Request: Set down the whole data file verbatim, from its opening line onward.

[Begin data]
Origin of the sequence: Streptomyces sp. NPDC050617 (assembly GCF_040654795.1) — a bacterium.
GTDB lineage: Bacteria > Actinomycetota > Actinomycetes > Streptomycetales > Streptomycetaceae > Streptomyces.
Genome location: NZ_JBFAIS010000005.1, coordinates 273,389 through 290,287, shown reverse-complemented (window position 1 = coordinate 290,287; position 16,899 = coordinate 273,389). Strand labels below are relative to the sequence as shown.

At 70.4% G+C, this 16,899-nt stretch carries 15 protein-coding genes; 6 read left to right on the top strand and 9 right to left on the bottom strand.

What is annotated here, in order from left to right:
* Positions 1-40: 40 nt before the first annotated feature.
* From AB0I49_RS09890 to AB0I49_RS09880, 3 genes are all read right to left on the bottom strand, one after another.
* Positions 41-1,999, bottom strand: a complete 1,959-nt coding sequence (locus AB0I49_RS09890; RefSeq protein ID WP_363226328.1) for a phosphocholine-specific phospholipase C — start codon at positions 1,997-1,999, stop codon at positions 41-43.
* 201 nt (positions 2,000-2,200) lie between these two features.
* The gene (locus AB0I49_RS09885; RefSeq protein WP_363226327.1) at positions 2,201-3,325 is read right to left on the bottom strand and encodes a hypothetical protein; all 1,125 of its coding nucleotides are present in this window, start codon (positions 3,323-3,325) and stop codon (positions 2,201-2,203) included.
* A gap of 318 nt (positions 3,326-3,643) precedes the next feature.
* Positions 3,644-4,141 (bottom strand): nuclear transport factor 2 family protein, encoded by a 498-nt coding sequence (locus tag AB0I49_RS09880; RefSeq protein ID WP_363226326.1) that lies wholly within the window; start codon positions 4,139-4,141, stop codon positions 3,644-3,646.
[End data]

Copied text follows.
Origin of the sequence: Streptomyces sp. NPDC050617 (assembly GCF_040654795.1) — a bacterium.
GTDB lineage: Bacteria > Actinomycetota > Actinomycetes > Streptomycetales > Streptomycetaceae > Streptomyces.
Genome location: NZ_JBFAIS010000005.1, coordinates 273,389 through 290,287, shown reverse-complemented (window position 1 = coordinate 290,287; position 16,899 = coordinate 273,389). Strand labels below are relative to the sequence as shown.

At 70.4% G+C, this 16,899-nt stretch carries 15 protein-coding genes; 6 read left to right on the top strand and 9 right to left on the bottom strand.

What is annotated here, in order from left to right:
* Positions 1-40: 40 nt before the first annotated feature.
* From AB0I49_RS09890 to AB0I49_RS09880, 3 genes are all read right to left on the bottom strand, one after another.
* Positions 41-1,999, bottom strand: a complete 1,959-nt coding sequence (locus AB0I49_RS09890; RefSeq protein ID WP_363226328.1) for a phosphocholine-specific phospholipase C — start codon at positions 1,997-1,999, stop codon at positions 41-43.
* 201 nt (positions 2,000-2,200) lie between these two features.
* The gene (locus AB0I49_RS09885; RefSeq protein WP_363226327.1) at positions 2,201-3,325 is read right to left on the bottom strand and encodes a hypothetical protein; all 1,125 of its coding nucleotides are present in this window, start codon (positions 3,323-3,325) and stop codon (positions 2,201-2,203) included.
* A gap of 318 nt (positions 3,326-3,643) precedes the next feature.
* Positions 3,644-4,141 (bottom strand): nuclear transport factor 2 family protein, encoded by a 498-nt coding sequence (locus tag AB0I49_RS09880; RefSeq protein ID WP_363226326.1) that lies wholly within the window; start codon positions 4,139-4,141, stop codon positions 3,644-3,646.